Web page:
The Cost of Familiarity

A – “…I tried but she didn’t tell me the truth. I have come to realize that people tend to respect a distant friend who’s older than them, but would despise the ones closer to them”

B – “Yeah, I noticed it also. It is common everywhere. People always have a problem with it. I guess it’s quite normal.”

A – “Well, maybe, but it could be costly.”


The above conversation was between myself and a brother of mine. We were discussing a friend of ours who gave us different answers to the same question.

I am closer to this friend but for some reason, she lied to me but told the other person the truth! The reason she lied is unknown to me, but I can only think of Familiarity.

I mean, a close friend of yours could need an answer to a problem, and right in your hands lies the solution, but he/she would rather talk to someone else rather than come clean to you.

It’s understandable to have issues/doubts about trusting someone else but like I said earlier, “…it could be costly.”

Familiarity breeds ego. It is a very dangerous game.

Ironically, the one who is distant whom you’ve decided to trust may not have the desired solution. The solution provided may not be appropriate, but you may be blinded by the trust and respect you have for them which you’re not willing to have for someone close to you.

I understand that it could seem hard to observe respect and trust for a close friend; switching to utmost respect and using words such as: Sir/ma may be hard to communicate to someone whom you can choose to slap while playing.

Even seeing a close friend as the one who could solve the problem is quite difficult for some people.

I know of someone whose friends stopped involving in their affairs because they felt he acts like their older brother. They believe he say things in a strict, precise and direct manner. So, even when he obviously has the answers, they would rather not talk to him to avoid being ‘schooled’.

I also know of a friend who’s musically inclined and loves to share his knowledge with friends: he would correct them, consult materials on their behalf and even show his willingness to teach them.

Most people appreciate him for his ingenuity but the ones who are close to him would mock him to scorn, make fun of his facial expressions, and even get angry at him. They would claim he can’t always know what’s right. They claim he is always trying to ‘ show off ‘.


Ego is the first response of most people to corrections by someone who is of the same age, or younger, or few months older than them.

Words like: “You can’t talk to me like that.” “Do you think I am foolish?”…and so on.

It’s okay to make people understand that you’re not a fool, but you see, maybe they can actually talk to you that way!

Truth is, we are mostly aware of what that friend/brother/colleague of ours is capable of. We know they can help us. We know they have the potential, skill, and knowledge to take us through a particular learning curve. We are aware of their wisdom and how they observe things differently, but we allow ego to get in the way.

There’s a Yoruba proverb which says: “Oun ti òun wá lọ sókótó, owa lápò sokoto rẹ.” This means what you’re hoping to find far away is right there in your pocket.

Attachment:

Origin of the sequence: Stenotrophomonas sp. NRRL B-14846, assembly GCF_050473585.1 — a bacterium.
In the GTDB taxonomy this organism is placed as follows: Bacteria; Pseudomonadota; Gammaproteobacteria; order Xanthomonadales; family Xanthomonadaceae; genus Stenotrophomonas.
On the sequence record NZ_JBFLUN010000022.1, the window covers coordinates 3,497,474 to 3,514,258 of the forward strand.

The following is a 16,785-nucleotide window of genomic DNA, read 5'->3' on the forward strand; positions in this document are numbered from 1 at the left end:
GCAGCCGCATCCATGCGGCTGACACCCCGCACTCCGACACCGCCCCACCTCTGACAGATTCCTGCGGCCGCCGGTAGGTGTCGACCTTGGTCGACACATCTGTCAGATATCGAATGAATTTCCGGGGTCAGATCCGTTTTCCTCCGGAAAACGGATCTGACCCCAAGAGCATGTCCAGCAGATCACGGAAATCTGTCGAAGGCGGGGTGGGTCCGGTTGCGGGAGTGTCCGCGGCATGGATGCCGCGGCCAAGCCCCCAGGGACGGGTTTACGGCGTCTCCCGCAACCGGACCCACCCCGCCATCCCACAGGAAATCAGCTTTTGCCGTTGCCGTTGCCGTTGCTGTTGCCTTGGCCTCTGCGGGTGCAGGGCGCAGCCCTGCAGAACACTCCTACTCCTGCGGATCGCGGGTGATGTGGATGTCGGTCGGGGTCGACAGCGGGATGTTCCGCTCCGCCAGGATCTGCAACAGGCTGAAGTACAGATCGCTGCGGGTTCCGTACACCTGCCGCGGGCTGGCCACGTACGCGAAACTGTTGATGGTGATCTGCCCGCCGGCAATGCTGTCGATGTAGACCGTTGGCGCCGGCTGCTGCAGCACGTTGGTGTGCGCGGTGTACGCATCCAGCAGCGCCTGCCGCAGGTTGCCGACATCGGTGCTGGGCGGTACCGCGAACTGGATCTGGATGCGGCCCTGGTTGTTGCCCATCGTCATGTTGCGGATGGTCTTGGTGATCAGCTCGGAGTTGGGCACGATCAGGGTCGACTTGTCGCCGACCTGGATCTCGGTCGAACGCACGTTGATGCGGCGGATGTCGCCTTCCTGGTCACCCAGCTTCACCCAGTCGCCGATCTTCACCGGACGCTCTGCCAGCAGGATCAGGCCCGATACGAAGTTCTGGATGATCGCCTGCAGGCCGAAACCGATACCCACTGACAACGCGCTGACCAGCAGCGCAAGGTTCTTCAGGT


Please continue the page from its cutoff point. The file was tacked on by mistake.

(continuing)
In essence, that solution or improvement you desire in your career, relationship, spiritual growth, attitude, behavior/habit and so on may just be around you. That friend of yours whom you laugh together all the time may have the solution. Your boyfriend/girlfriend may know the way out. That lady/guy who is younger than you may know just what you need.

The solution is most times not miles away, you only need to put your ego and insecurities aside.

Yes, you’ve seen these people at their best and worst moments: you’ve seen them laugh and cry. You’ve seen them pull of their shirts when there’s heat. You’ve seen them confused. Maybe you’ve even seen them snore or fart!
But you should learn to ignore their weakness/humanity. Learn to respect their ingenuity, strengths, and wisdom. Learn to submit to them and get things solved.


It’s alright to show your weakness to embrace your friend’s strength. It doesn’t mean you’re stupid. In fact, I believe it shows maturity. It shows that you want solution than satisfying your ego!

I understand that some of them may be boastful and/or proud and won’t just keep it to themselves. And yes, for the ones who are like that, you may want to watch what you share with them. Know the limits you reach with them but don’t let it stop you from getting help.

In fact, when you don’t approach a friend of yours who can really help you and is willing to help, you should check yourself. You may just be proud, or probably jealous, and that’s okay, it simply means you’re human. But that shouldn’t eat you up, put you in strife and make you disrespect or neglect their skills.


Jesus Christ, for example, couldn’t do much in his hometown! I mean, Jesus who’s God. The saviour of the world. The one who raised the dead and healed the sick “couldn’t do any mighty miracle” in his hometown!
Not because he couldn’t or didn’t want to, but the people choose not to honor him. They said: “is that not Jesus, the Carpenter, the son of Joseph, whose brother is James and John.” Observe how they described him, they knew his history so much that they couldn’t receive of him!

Don’t let ego stand in the way of you having solutions. It doesn’t make you less of a friend to the person, but it means you respect them and would rather use your closeness to them wisely rather than take it for granted.


Familiarity is a dangerous game, it robs you of immediate solutions. Run from it.

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